Today is also the 12th first day we’ve had.
When we were engaged and still in the planning process for our first wedding to each other, a couple dear to us mentioned to My Knight that they have renewed their vows every year of their marriage.
She explained that it helps remind you of what you’ve committed to, what you promised, and what you meant to accomplish together. It keeps fresh in your mind throughout the years that this was a choice you made willingly, and it was something you wanted and were dedicated to.
Her husband agreed with her, but he added his own take on their ritual. He told My Knight that if anyone told him he had to spend the rest of his life with her, he wouldn’t be able to do it. But he could do a year. So every time their anniversary rolled around, he decided he could do another year.
They’d been married 52 years at that time if memory serves me correctly, and they’re still married all these years later. They’re still signing up for one more year every time.
My Knight loved the idea so much that he proposed it to me before our first vows were spoken, and being just as much of a hopeless romantic as he is, I wholeheartedly agreed.
Of course, being the planner at heart that I am, I complicated it by saying we would take turns planning a surprise for each year. That way every other year someone is surprised and no one has to bear responsibility for all the planning.
We’ve had some amazing experiences over the years. We’ve done lakeside picnics, lush gardens, the Italian fountain at Epcot, historic inns, a medieval fair (complete with knight and wench costumes), and a beautiful rainforest.
Much like married life, the renewals haven’t always gone as planned.
The hot air balloon for our 5th anniversary was nearly a bust the minute the alarm clock went off way before dawn and My Knight refused to get up—saying that whatever I had planned could surely wait until later in the day after more sleep. Once I got him up and out of the house and to the location where the surprise was revealed, high winds kept the balloon on the ground, and we ended up at a lakeside gazebo later in the day and could have slept after all.
One year, the whole day went by without any mention of a surprise, and by the time dinner rolled around, I had gotten quite cranky thinking perhaps he’d forgotten or had failed to plan. We went to a nice restaurant, but the mood was sour with my disappointment. I’d been spending all my time at the theater in rehearsals for a play, and when he mentioned he needed to stop by there to drop off paint, I acted quite the ass and refused to accompany him inside, upset that he had failed to make the evening special when he’d had a year to plan. Once we were in the dark, deserted theater, he led me around the corner, and when the stage came into view, it was beautifully and magically lit with twinkle lights, and there stood my director and dearest friend waiting to participate in our evening. He’d been thoughtful and caring in his plans, and I’d almost ruined it with my attitude!
We don’t plan any big fanfare or hoopla. In fact, it’s usually just the two of us and someone we select each year to do the text of our original ceremony for us, and some years we have someone to do the original reading as well.
We often ask people who have been instrumental in our lives that past year, or people whose relationship we admire and look up to.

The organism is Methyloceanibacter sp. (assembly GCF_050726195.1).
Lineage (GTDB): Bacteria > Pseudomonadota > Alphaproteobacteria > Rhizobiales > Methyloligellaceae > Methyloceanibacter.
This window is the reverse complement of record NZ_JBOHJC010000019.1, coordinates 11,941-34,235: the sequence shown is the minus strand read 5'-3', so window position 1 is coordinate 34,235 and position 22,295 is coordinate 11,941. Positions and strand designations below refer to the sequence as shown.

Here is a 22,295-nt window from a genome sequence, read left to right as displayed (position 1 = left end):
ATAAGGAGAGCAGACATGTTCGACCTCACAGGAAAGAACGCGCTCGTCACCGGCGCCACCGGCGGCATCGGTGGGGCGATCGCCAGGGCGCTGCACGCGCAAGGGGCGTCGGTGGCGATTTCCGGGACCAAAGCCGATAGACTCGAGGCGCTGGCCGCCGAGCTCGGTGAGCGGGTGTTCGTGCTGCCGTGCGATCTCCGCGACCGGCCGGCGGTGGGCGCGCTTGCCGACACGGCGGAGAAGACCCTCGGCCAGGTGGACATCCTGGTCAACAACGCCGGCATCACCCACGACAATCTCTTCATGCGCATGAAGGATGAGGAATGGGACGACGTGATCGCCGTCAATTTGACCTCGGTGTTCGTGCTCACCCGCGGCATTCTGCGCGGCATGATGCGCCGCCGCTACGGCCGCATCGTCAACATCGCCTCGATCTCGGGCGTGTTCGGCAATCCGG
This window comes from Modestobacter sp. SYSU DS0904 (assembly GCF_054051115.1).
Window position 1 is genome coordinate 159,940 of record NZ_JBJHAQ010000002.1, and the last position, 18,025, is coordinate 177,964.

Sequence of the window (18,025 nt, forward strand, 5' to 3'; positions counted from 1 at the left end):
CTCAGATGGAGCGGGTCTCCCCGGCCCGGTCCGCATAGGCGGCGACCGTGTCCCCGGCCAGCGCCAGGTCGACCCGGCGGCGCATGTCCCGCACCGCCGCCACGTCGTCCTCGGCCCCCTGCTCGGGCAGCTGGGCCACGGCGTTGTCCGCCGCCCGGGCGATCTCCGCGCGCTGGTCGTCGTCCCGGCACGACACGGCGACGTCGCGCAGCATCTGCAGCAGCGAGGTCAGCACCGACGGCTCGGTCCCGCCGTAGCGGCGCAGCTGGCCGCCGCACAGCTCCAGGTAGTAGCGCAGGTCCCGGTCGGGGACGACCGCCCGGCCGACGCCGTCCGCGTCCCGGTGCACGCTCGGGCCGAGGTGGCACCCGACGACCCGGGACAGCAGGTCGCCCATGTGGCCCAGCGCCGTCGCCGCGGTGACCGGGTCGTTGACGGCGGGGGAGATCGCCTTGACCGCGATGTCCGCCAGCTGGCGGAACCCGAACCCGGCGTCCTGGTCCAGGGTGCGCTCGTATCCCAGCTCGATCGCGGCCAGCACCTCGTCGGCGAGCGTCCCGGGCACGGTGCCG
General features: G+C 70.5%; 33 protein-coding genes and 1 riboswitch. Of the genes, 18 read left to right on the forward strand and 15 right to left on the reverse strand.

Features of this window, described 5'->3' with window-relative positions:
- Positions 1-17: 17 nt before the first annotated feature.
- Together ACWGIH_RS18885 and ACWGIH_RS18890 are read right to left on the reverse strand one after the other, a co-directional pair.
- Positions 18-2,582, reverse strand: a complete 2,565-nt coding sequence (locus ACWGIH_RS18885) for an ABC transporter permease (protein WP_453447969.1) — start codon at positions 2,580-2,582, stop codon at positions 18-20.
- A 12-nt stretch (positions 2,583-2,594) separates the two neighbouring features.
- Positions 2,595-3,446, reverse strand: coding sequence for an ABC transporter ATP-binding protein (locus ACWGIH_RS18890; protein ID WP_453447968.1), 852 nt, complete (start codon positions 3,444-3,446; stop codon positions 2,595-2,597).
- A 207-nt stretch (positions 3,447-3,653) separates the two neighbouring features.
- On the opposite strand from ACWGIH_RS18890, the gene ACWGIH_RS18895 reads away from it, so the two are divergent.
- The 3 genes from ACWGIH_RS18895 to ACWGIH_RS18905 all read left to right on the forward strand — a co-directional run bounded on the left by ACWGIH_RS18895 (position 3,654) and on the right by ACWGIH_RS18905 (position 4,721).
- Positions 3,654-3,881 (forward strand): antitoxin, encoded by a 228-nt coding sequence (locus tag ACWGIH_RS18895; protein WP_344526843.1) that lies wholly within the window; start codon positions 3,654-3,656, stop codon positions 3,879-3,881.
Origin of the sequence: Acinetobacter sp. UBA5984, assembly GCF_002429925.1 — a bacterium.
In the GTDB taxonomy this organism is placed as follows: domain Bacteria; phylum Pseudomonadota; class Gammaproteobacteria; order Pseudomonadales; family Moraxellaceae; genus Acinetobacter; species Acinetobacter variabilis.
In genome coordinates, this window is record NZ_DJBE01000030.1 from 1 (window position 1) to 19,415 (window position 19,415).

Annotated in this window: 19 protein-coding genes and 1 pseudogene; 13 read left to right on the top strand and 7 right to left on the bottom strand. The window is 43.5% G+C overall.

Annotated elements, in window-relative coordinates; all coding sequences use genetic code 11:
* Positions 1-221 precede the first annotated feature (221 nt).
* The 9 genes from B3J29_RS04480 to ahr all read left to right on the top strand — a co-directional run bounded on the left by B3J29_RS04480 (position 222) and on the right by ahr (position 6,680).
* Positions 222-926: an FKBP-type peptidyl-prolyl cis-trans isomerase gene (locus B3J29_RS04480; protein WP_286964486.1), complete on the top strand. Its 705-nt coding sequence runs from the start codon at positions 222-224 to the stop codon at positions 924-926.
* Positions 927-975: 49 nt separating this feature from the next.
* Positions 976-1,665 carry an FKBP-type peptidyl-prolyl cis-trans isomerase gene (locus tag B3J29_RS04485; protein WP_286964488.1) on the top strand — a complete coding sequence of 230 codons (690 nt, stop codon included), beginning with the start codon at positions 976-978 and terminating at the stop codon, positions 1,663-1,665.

Folks tell me all the time how romantic it is that we do this, and it is. I love that I get to be a bride every year, without all the stress and expense of an actual wedding. I love that we reaffirm our commitment each year and that we honor each other in special ways as we plan the day. I love planning his surprise, and I thoroughly enjoy finding out what he has planned for me.
But it’s not always easy to say those vows again.
Marriages, even the best and happiest ones, have ups and downs. People are messy. Love is messy. It makes you vulnerable, and it can cause pain. It can be frustrating and infuriating.
There have been years where it was easy for those vows to roll off my tongue, and I was able to say them with a smile just as large as on the day I first said them in 2006.
But there have been years that the words were thick in my throat, and it was hard to get them out and muster the conviction I knew I needed to say them. Those were the years that were most important. Those were the years that those vows meant the most.
Because when it is the hardest to love our mate, when it is the hardest to be dedicated to the relationship, when it seems that romance is the farthest thing from the moment…that is when it is most crucial to remember that love is a choice.
In those moments, I am reminded that for better or worse isn’t always better. That to love and cherish above all others isn’t always easy. That to give all that I am, all that I have been, and all that I will be means the good, the bad, and the ugly.
We are both flawed human beings. We love each other. We support each other. We are committed to each other. And yet, there are days, when we can’t stand the sight of each other.
But on November 9th each year, we choose each other again. We choose to say that come what may, you are my partner in this life. We choose to love. We choose to forgive. We choose to move forward. We choose to be married.
We decide to sign up for one more year.
Happy Anniversary, baby. I love you. I can’t wait to marry you again today, and I can’t wait to see what this new year brings.